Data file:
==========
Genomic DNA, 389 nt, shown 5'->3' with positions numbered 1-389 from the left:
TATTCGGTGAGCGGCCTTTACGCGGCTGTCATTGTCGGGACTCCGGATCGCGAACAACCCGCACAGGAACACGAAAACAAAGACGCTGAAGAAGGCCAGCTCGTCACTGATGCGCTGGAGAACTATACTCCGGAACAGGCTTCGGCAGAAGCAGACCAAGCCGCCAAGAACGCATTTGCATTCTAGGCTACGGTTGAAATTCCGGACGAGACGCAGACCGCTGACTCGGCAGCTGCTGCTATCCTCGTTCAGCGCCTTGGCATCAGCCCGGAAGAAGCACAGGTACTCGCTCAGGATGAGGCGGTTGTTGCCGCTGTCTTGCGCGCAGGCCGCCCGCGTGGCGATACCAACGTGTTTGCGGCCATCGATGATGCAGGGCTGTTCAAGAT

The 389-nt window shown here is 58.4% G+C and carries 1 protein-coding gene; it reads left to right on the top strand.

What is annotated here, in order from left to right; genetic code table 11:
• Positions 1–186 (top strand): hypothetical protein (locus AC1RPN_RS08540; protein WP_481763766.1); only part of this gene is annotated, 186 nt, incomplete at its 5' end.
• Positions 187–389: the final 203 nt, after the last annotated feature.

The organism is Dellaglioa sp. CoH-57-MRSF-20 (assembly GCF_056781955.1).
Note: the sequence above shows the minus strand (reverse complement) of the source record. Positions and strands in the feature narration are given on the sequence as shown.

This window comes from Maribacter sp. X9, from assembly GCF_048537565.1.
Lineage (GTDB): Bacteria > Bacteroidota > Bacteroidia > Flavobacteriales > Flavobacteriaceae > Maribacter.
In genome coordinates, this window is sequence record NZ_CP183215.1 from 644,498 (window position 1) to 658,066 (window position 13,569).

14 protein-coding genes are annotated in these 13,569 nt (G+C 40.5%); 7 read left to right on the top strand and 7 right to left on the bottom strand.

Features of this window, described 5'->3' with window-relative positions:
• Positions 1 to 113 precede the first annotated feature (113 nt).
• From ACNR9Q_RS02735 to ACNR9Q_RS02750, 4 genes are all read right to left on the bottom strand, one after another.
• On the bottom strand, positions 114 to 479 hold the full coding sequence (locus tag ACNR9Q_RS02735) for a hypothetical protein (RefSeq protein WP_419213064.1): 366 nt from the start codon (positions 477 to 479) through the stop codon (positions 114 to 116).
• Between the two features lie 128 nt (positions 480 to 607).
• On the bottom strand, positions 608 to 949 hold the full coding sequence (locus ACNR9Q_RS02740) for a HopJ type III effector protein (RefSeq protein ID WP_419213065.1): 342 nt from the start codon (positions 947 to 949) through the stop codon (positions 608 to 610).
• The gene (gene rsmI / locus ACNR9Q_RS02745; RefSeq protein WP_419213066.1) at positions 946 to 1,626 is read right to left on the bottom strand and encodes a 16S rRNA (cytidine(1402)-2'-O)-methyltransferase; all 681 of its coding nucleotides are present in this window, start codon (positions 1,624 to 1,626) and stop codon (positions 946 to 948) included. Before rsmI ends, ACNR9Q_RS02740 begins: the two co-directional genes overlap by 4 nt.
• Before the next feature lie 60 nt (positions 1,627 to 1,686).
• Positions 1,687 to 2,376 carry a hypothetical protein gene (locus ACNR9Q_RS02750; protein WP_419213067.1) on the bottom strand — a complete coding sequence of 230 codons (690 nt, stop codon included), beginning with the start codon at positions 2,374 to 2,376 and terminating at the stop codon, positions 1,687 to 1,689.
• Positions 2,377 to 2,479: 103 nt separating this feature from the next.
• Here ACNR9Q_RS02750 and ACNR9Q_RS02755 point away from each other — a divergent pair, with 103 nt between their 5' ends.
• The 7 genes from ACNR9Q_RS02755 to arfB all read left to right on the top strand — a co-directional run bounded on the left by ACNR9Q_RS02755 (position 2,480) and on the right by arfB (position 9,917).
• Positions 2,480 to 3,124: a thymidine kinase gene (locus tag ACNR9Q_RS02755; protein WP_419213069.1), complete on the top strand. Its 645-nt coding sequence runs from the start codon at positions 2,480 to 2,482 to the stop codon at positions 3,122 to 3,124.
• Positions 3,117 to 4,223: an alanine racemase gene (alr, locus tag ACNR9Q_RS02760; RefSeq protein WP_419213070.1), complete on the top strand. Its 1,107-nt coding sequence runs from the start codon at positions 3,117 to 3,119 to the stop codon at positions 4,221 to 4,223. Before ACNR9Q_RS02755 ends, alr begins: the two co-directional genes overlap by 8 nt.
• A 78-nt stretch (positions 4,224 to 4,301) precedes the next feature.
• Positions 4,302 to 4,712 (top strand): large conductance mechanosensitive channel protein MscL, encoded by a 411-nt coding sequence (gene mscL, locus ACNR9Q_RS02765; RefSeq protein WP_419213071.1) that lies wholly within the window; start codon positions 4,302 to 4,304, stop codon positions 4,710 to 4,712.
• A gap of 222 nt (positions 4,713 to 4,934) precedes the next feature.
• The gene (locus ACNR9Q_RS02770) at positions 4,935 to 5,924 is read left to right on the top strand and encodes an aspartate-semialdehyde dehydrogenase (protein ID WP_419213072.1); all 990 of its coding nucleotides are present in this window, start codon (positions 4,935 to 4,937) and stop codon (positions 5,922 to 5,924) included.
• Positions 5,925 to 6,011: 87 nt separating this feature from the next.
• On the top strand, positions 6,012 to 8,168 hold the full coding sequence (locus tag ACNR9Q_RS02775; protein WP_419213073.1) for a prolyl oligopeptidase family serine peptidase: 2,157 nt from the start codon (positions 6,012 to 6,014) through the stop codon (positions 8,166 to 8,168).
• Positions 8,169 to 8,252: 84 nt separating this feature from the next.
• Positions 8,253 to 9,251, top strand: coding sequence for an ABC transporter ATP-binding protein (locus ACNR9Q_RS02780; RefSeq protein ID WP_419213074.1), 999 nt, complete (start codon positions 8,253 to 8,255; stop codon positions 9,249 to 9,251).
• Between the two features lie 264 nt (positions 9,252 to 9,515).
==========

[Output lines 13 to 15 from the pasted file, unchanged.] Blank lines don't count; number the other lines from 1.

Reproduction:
Features of this window, described 5'->3' with window-relative positions:
• Positions 1 to 113 precede the first annotated feature (113 nt).
• From ACNR9Q_RS02735 to ACNR9Q_RS02750, 4 genes are all read right to left on the bottom strand, one after another.